Blade Runner – The Director's Cut
Time Out says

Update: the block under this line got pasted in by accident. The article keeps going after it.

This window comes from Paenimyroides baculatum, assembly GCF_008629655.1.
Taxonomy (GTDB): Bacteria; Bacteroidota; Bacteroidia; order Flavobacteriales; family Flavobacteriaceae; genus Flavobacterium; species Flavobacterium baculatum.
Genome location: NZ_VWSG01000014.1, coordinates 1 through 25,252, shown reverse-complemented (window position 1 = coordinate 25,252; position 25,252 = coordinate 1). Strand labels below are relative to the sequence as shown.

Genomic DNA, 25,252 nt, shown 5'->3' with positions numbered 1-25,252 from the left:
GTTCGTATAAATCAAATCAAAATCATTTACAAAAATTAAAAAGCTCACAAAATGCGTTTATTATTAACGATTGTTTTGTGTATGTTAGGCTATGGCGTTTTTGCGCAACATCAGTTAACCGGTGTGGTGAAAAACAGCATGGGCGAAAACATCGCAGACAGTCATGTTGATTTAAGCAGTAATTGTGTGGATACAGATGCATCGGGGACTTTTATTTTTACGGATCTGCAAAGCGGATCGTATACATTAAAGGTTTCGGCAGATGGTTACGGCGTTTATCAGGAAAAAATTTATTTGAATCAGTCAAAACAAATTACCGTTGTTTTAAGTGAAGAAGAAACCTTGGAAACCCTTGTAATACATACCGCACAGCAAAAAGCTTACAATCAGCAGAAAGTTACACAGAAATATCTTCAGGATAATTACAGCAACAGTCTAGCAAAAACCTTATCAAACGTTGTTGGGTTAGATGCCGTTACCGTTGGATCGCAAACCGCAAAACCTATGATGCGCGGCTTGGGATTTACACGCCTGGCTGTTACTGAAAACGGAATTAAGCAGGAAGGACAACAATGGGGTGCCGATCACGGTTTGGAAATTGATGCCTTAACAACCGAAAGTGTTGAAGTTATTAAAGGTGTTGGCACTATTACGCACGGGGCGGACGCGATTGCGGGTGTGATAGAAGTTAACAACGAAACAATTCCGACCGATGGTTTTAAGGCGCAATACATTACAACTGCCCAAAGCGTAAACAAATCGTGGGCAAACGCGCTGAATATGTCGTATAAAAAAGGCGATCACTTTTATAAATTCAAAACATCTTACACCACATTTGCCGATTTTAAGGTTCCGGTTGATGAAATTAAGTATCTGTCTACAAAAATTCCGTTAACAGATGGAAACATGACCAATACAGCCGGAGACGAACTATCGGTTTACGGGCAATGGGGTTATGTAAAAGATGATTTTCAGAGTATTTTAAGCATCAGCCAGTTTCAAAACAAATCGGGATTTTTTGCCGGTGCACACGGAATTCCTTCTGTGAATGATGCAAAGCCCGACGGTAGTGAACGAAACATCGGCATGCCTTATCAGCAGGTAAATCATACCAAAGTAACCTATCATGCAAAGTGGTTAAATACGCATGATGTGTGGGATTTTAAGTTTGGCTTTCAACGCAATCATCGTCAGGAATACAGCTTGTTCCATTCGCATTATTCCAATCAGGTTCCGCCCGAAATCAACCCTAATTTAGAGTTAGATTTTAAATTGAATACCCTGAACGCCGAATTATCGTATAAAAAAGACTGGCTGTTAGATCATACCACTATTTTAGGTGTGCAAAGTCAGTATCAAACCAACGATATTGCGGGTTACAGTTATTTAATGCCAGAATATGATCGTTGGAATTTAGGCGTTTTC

More notable for what's been removed than for what's been added, this restored version of Scott's seminal sci-fi movie makes it clear that all its former faults were introduced by nervous studio executives, who thought the narrative too confusing, the ending too bleak. Gone is the redundant noir-style voice-over by Harrison Ford's blade runner (the plot makes more sense without it). Gone, too, the obviously tacked-on happy ending in which Ford and the replicant (Young) flew off into the sunset (which contradicted what we already knew about the replicant's built-in obsolescence). With one crucial exception, the effect of the restorations is less radical, although the extended romantic scenes between Ford and Young do flesh out their relationship. More cryptically, Ford's restored 'unicorn dream' is echoed later by an origami figure left by police chief Bryant's right-hand man Gaff (Olmos) - possibly hinting that Ford himself is a replicant. Perhaps this, too, like Young's treasured childhood memories, is just an implant. In its earlier incarnation, the film was a flawed masterpiece; in Scott's restored version, it is, quite simply, a masterpiece.